For the final password in a puzzle, if the guesser was incorrect, their partner was given a guess as well. On Password Plus, if both teammates did not guess correctly, the puzzle solution was revealed and a new puzzle was played. On Super Password, if one team failed to guess the puzzle after all five words were revealed, the opposing team's contestant and celebrity partner were each given a final chance to come up with the correct solution.

A correct guess by either team won money for its contestant, and any remaining passwords were revealed and briefly explained by the host. Additional puzzles were played until one contestant had enough money to win the game. If the solution to the puzzle was inadvertently revealed in any way, the puzzle was thrown out.

From To Goal Round 1 Round 2 Round 3 Round 4+
1979 1981 $300 $100 $200
1981 1982 $500 $100 $200
1984 1989 $100 $200 $300 $400

In 1981, the switch in celebrity partners that normally took place before the start of each game was moved to after the third puzzle. On Super Password, the contestants switched partners after the Cashword game which followed the $200 puzzle. However, on All-Star Specials, partners did not switch after the Cashword game.


"Cashword" was an additional bonus on Super Password played by the winner of the second puzzle for an accumulating cash jackpot. The celebrity acted as clue-giver and was given a more difficult password. If the contestant teammate guessed the password within three clues, he or she won a jackpot which started at $1,000 and increased by that much each time it was not won; this did not affect the scores and only counted as bonus money. If at any time an illegal clue was given, the Cashword round immediately ended and the jackpot was forfeited.

Alphabetics/Super Password

The winning team played for a cash prize in the bonus round, called "Alphabetics" on Password Plus and, initially, "Super Password" on Super Password.

The gameplay of the round was the same on both shows. The round featured 10 passwords beginning with consecutive letters of the alphabet, and the celebrity was always the clue giver. He or she could see only the current password until the contestant either guessed it or passed. As in the main game, all clues had to be one word; the celebrity could use multiple words to form sentences, but had to pause distinctly after each word. For the period on Password Plus in which opposites were forbidden, this was enforced in Alphabetics as well. The contestant won $100 per guessed word, and the entire jackpot for guessing all 10 words in 60 seconds.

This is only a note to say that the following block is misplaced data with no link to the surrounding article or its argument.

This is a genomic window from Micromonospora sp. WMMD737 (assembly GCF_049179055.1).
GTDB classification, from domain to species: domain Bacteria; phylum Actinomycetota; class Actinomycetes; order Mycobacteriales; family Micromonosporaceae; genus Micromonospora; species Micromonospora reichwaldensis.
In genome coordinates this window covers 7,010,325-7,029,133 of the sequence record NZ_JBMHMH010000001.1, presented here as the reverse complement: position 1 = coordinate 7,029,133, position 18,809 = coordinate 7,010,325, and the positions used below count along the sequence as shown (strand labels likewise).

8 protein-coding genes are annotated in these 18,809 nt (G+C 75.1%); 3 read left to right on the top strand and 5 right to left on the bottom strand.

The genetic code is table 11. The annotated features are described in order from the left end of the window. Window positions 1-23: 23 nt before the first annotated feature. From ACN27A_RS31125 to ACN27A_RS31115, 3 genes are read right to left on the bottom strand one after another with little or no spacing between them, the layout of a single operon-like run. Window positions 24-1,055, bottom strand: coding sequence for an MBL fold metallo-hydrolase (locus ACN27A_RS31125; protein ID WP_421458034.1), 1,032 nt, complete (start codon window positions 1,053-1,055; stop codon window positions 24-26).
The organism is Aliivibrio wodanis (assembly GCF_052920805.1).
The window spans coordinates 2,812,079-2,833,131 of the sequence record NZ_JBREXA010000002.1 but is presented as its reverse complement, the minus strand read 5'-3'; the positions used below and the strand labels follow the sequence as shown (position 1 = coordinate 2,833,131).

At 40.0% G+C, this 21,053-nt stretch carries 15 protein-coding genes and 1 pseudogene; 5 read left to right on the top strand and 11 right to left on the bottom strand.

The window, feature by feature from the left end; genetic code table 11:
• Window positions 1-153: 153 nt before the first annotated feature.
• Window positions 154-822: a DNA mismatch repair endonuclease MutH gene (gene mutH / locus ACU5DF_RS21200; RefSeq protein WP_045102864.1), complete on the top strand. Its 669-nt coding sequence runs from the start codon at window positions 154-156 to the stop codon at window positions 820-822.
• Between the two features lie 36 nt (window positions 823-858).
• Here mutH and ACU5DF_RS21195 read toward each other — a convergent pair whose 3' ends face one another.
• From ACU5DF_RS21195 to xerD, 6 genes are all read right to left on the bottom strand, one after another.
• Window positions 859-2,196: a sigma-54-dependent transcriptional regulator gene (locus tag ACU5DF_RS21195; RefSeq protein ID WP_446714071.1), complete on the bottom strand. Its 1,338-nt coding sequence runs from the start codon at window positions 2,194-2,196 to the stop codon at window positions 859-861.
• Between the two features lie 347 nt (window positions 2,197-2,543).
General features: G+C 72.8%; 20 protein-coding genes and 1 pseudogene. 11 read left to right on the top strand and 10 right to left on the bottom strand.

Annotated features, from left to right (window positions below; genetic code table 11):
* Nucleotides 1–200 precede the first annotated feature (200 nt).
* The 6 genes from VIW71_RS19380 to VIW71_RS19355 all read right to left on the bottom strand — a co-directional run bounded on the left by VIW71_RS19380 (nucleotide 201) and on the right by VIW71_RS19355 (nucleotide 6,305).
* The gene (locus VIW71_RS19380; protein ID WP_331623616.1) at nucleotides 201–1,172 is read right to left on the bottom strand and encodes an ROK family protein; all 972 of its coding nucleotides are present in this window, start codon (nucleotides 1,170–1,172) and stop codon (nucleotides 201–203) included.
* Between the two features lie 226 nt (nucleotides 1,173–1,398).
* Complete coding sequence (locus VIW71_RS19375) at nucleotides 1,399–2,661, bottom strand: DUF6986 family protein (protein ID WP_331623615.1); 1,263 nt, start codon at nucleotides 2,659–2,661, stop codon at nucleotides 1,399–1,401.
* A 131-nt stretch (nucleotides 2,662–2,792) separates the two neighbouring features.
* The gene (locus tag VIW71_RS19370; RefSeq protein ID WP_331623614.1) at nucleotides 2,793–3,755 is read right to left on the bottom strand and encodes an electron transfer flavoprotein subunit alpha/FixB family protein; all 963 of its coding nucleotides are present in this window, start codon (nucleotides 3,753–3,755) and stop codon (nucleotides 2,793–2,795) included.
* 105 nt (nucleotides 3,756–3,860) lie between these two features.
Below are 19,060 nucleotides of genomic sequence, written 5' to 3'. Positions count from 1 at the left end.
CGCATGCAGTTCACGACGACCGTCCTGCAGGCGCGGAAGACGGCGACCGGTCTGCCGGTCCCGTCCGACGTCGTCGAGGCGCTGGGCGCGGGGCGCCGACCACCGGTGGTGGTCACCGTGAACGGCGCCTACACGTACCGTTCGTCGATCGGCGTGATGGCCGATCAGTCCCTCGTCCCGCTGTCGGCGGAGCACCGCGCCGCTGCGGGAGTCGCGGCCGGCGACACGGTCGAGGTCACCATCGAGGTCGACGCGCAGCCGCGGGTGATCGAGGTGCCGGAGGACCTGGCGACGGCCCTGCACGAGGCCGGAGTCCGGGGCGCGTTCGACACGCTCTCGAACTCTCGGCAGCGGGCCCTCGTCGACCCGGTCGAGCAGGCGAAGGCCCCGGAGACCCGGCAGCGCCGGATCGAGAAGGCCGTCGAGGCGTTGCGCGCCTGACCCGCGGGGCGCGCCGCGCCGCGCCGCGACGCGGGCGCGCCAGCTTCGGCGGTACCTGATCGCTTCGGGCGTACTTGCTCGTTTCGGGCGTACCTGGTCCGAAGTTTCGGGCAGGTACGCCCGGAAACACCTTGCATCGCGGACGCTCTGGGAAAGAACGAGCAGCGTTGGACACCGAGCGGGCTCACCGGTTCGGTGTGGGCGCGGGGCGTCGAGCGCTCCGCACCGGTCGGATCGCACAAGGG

On Password Plus, the grand prize was originally a flat $5,000, but if an illegal clue resulted in a solved password, the jackpot value was reduced by 20% of the original total. Later, during the time Tom Kennedy hosted, the bonus round was played for an accumulating jackpot, which started at $5,000 and increased by that much each time it was not won. Illegal clues still reduced the pot by 20%, but this was later changed to a flat $2,500 reduction in late 1981. By the final week, the 20% reduction had returned.

Super Password's bonus round was also played for a jackpot. However, if an illegal clue was given, the word in play was thrown out and the contestant forfeited the chance at the jackpot, but still won $100 for each correct password. Also, NBC imposed no limit as to how high the pot could go.